A conflict that raged in America 200 years ago was remembered Saturday, Sept. 28 at Jefferson Patterson Park and Museum (JPPM) in St. Leonard. The annual 1812 Fair and Reenactment was sponsored by The Friends of JPPM, The Maryland War of 1812 Bicentennial Commission and the museum, which is overseen by the Maryland Department of Planning’s Maryland Historical Trust.
The historical period was recaptured through storytellers, musicians, dancers and costumed actors, including those with knowledge of the era’s military tactics.
The park’s visitor center featured four films depicting the struggles of the times. The features included “First Invasion: the War of 1812.”
The daytime fair at the park was followed by the traditional Tavern Night, which raised funds in support of JPPM education programs.
Several travel writers who were visiting the area—along with some members of the local media—took a charter boat ride out of Bunky’s in Solomons during the late afternoon and early evening. The excursion, which was arranged by the Calvert County Department of Economic Development, featured local storyteller Van Ireland.
As the vessel made its way up the Patuxent River, Ireland told the group about the Battle of St. Leonard Creek. The battle occurred in June 1814 and was the largest naval engagement in the history of Maryland.
The fight appeared to be a great mismatch since the British Fleet was the greatest naval power in the world and their opponent was a flotilla of barges converted into gunboats under the command of Commodore Joshua Barney. While Barney had a distinguished career as a naval officer during the Revolutionary War, he had been active as the captain of a privateer just prior to the early 19th century conflict.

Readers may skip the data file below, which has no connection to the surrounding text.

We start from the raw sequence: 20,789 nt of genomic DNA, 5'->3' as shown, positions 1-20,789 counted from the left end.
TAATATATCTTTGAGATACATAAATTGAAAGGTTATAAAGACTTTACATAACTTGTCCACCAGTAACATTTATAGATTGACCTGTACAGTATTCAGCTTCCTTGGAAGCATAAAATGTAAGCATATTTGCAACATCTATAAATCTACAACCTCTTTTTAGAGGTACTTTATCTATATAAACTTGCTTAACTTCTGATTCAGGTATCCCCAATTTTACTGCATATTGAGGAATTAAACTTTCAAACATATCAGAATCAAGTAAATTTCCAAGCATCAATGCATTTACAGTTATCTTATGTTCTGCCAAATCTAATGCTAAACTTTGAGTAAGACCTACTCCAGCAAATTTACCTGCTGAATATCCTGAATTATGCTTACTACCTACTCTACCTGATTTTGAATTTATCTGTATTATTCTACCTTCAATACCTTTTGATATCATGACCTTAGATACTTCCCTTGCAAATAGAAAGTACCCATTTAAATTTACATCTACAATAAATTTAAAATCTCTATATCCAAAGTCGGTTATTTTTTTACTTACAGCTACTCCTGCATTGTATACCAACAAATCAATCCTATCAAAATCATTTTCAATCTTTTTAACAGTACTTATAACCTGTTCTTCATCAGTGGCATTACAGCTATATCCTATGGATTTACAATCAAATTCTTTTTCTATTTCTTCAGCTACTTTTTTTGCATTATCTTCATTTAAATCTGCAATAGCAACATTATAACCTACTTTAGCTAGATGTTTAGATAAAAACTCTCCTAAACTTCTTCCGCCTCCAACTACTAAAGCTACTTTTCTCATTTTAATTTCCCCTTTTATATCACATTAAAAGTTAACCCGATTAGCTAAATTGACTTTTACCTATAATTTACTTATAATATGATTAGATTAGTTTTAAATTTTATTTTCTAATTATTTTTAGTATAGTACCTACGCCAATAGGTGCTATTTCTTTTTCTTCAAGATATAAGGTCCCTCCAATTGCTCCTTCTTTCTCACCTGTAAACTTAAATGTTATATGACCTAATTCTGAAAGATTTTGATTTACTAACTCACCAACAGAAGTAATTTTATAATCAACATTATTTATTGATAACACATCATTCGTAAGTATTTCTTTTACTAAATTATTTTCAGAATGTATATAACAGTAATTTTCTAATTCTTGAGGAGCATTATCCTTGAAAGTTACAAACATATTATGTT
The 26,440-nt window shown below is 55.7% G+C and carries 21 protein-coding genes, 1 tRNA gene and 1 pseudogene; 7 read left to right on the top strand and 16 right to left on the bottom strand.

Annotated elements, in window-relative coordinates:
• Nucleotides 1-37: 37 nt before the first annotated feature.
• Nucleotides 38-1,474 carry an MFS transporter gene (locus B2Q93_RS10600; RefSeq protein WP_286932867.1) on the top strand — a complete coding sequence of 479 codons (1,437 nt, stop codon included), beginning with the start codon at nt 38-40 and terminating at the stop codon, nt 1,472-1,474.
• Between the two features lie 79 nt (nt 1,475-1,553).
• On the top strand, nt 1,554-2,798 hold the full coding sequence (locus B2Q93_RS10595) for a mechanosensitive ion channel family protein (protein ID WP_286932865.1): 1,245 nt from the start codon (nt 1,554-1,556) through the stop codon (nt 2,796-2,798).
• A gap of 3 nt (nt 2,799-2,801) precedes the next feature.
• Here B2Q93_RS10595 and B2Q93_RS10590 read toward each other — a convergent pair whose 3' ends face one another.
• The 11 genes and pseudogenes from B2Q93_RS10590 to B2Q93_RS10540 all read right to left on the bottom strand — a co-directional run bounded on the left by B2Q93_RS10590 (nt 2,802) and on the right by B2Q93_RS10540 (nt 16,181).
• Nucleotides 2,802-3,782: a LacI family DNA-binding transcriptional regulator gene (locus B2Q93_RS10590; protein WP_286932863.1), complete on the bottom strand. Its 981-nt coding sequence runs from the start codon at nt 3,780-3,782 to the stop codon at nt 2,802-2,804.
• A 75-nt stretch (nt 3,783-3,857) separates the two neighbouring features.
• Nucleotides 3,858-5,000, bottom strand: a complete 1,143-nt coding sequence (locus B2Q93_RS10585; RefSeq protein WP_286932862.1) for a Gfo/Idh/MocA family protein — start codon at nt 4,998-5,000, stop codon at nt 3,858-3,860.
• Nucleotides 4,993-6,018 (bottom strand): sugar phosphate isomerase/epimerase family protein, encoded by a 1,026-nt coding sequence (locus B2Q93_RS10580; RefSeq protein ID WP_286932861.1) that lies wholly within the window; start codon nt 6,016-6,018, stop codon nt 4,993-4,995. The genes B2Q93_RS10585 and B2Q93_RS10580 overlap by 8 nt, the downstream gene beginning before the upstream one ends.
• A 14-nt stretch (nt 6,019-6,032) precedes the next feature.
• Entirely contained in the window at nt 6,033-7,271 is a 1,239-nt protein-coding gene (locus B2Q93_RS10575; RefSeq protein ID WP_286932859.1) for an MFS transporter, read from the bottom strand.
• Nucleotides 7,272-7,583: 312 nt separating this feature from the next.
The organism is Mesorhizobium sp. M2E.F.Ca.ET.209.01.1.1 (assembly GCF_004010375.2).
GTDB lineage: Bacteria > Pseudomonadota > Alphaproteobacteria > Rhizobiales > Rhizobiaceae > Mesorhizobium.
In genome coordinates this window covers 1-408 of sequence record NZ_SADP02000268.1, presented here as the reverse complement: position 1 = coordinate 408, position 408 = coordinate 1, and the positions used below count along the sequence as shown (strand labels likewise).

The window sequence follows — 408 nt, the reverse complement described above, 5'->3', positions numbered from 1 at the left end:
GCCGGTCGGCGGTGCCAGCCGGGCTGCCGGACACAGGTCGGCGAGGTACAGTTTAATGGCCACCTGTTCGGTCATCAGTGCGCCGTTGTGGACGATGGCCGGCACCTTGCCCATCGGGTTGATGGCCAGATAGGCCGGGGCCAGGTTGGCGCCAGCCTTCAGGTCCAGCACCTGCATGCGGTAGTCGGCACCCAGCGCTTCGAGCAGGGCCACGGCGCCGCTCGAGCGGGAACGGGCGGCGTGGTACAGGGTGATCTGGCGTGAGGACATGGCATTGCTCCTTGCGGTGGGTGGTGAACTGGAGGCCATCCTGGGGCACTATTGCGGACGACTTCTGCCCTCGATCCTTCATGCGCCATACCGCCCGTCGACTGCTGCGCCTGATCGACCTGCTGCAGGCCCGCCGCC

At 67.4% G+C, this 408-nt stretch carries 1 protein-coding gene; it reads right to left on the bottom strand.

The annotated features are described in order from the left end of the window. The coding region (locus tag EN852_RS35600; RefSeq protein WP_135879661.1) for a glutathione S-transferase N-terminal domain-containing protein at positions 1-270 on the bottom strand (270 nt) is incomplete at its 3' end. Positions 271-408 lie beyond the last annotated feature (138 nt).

As privateer, a benign term for a “pirate,” Barney, said Ireland, “made a not significantly small fortune picking off British ships.”
The British, Ireland explained, cut quite a swath of destruction in the Patuxent region, burning Prince Frederick, Huntingtown, Lower Marlboro, Benedict and St. Leonard and raiding Sotterly Plantation and a few other riverside estates. The Brits not only had a more formidable armada, “they had better charts than even we did,” said Ireland.
British frigates chased Barney’s gunboat fleet up St. Leonard Creek. With the help of land support rendered by the United States’ Army, Marines and militia units, the British subsequently retreated, allowing Barney to escape the creek. Barney subsequently scuttled his gunboats farther up the river. Joining forces with the Army, Barney and his crew participated in the Battle of Bladensburg, an encounter at which he was seriously wounded.
If you missed the Sept. 28 reenactment, there is another discussion of the War of 1812 planned for October. On Sunday, Oct. 20 at 3 p.m. historian James Nelson will present a talk titled “The Near-Shore War: The Naval War of 1812 on the Bays and Lakes” at the College of Southern Maryland Prince Frederick Campus. The lecture is part of the War of 1812: A Legacy of Division series, a project made possible by a grant from the Maryland Humanities Council.
Contact Marty Madden at email@example.com